Electrical Probing of Magnetic Phase Transition and Domain Wall Motion in Single-Crystalline Mn(5)Ge(3) Nanowire

  • Authors:
    Jianshi Tang (UCLA), Chiu-Yen Wan (UCLA), Wanjun Jiang (UCLA), Li-Te Chang (UCLA), Yabin Fan (UCLA), Michael Chan (UCLA), Can Wu (UCLA), Min-Hsiu Hung (Natl Tsing Hua Univ.), Pei-Hsuan Liu (Natl Tsing Hua Univ.), Hong-Jie Yang (Natl Tsing Hua Univ.), Lih-Juann Chen (Natl Tsing Hua Univ.), Kang L. Wang (UCLA)
    Publication ID:
    Publication Type:
    Received Date:
    Last Edit Date:
    1462.008 (University of California/Los Angeles)


In this letter, the magnetic phase transition and domain wall motion in a single-crystalline Mn5Ge3 nanowire were investigated by temperature-dependent magneto-transport measurements. The ferromagnetic Mn5Ge3 nanowire was fabricated by fully germaniding a single-crystalline Ge nanowire through the solid-state reaction with Mn contacts upon thermal annealing at 450 °C. Temperature-dependent four-probe resistance measurements on the Mn5Ge3 nanowire showed a clear slope change near 300 K accompanied by a magnetic phase transition from ferromagnetism to paramagnetism. The transition temperature was able to be controlled by both axial and radial magnetic fields as the external magnetic field helped maintain the magnetization aligned in the Mn5Ge3 nanowire. Near the magnetic phase transition, the critical behavior in the 1D system was characterized by a power-law relation with a critical exponent of α = 0.07 ± 0.01. Besides, another interesting feature was revealed as a cusp at about 67 K in the first-order derivative of the nanowire resistance, which was attributed to a possible magnetic transition between two noncollinear and collinear ferromagnetic states in theMn5Ge3 lattice. Furthermore, temperature-dependent magneto-transport measurements demonstrated a hysteretic, symmetric, and stepwise axial magnetoresistance of theMn5Ge3 nanowire. The interesting features of abrupt jumps indicated the presence of multiple domain walls in theMn5Ge3 nanowire and the annihilation of domain walls driven by the magnetic field. The Kurkijärvi model was used to describe the domain wall depinning as thermally assisted escape from a single energy barrier, and the fitting on the temperature-dependent depinning magnetic fields yielded an energy barrier of 0.166 eV.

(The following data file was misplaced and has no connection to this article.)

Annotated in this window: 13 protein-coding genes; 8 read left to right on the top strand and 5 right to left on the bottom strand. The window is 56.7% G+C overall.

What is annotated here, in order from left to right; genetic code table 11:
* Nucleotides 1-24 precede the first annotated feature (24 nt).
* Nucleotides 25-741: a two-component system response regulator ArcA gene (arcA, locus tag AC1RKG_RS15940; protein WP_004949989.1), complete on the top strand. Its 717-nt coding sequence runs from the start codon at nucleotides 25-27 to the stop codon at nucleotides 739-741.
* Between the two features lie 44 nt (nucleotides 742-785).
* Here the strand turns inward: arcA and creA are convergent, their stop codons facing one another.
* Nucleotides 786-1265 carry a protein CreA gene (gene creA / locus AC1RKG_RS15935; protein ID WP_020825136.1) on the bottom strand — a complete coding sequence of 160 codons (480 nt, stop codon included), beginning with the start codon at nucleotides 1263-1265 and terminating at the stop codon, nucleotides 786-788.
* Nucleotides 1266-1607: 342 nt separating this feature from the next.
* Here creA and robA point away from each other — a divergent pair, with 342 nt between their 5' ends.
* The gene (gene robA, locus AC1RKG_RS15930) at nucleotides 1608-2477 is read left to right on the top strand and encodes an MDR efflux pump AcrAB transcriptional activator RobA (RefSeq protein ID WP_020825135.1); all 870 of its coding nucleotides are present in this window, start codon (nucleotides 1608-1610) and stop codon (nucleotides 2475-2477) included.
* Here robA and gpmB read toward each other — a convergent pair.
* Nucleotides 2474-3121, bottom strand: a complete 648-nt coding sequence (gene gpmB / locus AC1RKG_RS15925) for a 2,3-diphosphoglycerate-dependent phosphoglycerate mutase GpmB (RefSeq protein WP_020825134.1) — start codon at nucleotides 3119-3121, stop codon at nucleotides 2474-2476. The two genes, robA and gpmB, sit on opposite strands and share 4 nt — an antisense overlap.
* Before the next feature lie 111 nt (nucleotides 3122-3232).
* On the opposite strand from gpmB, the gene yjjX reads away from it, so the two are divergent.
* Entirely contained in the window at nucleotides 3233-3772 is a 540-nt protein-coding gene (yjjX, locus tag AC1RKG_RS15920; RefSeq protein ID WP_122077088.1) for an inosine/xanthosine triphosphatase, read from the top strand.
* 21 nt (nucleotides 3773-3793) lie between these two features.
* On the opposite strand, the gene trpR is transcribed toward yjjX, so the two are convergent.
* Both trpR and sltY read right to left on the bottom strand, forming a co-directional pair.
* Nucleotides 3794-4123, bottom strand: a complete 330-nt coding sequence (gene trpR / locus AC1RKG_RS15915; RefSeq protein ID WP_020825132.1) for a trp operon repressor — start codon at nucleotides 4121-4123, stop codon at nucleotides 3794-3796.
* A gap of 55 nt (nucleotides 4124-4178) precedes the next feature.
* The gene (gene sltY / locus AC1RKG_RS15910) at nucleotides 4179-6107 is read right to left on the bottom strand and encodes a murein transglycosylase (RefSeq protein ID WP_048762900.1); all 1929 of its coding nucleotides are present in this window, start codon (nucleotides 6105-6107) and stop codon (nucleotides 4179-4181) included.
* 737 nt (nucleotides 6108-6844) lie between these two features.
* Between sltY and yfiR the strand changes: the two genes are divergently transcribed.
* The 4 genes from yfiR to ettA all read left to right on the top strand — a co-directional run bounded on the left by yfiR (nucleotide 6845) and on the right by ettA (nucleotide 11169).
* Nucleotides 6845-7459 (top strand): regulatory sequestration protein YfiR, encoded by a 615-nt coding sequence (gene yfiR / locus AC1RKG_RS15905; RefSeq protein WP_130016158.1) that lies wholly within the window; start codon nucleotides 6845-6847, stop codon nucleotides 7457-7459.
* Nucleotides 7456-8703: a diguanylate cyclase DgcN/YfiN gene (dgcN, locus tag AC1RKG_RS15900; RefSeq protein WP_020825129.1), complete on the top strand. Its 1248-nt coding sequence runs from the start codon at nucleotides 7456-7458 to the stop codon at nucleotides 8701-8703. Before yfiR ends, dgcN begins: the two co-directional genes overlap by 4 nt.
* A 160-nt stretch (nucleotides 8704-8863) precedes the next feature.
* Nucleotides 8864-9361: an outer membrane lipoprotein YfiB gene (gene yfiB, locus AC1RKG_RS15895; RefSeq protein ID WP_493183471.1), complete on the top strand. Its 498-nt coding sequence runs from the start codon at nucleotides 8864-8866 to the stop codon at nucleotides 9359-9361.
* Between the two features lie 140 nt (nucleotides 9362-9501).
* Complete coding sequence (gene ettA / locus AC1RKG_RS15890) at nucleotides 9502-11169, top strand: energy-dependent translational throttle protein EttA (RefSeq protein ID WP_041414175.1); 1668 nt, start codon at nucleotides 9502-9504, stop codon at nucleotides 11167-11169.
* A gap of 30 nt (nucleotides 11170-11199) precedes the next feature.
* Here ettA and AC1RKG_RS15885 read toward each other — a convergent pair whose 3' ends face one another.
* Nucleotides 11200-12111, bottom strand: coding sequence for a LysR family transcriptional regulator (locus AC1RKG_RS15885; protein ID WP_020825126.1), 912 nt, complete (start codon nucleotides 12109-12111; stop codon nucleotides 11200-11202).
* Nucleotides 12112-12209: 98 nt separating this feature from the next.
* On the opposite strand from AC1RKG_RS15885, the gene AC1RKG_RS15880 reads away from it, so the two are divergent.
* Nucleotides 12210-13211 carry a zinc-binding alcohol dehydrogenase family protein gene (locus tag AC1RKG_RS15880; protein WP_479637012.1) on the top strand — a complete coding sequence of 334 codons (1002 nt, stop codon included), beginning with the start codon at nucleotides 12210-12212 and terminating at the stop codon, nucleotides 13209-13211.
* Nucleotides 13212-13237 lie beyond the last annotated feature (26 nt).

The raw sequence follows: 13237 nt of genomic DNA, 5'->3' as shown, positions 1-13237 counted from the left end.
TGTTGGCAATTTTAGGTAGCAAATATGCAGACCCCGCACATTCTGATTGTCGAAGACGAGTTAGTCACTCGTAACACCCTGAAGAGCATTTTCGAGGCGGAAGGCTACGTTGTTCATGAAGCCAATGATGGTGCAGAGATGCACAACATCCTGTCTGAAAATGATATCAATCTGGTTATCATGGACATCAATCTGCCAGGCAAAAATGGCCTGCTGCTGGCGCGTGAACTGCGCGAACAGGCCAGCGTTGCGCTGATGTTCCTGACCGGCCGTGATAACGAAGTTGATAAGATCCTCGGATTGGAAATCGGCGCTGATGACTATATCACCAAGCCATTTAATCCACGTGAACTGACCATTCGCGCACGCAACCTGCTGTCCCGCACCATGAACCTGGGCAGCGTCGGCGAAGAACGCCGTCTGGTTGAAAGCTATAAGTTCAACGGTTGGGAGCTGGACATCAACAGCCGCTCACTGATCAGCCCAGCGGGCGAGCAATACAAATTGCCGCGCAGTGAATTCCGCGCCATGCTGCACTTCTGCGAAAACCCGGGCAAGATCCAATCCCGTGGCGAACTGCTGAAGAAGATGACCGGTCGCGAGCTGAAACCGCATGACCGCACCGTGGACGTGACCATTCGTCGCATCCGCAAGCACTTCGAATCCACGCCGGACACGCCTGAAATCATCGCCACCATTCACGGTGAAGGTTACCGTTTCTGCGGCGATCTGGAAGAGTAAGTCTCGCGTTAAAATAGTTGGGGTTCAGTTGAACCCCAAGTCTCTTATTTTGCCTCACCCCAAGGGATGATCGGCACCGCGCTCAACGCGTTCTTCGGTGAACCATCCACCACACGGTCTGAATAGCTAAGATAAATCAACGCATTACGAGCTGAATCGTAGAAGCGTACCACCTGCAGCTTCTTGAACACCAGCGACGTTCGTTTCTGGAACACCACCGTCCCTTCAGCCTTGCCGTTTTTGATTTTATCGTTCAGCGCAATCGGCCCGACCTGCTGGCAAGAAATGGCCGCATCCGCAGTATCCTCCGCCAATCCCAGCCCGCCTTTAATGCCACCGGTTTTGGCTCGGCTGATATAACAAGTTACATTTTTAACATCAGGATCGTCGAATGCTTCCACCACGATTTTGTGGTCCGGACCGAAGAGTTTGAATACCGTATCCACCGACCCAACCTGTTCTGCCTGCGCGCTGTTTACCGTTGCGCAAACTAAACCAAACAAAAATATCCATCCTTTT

4819 Emperor Blvd, Suite 300 Durham, NC 27703 Voice: (919) 941-9400 Fax: (919) 941-9450

Important Information for the SRC website. This site uses cookies to store information on your computer. By continuing to use our site, you consent to our cookies. If you are not happy with the use of these cookies, please review our Cookie Policy to learn how they can be disabled. By disabling cookies, some features of the site will not work.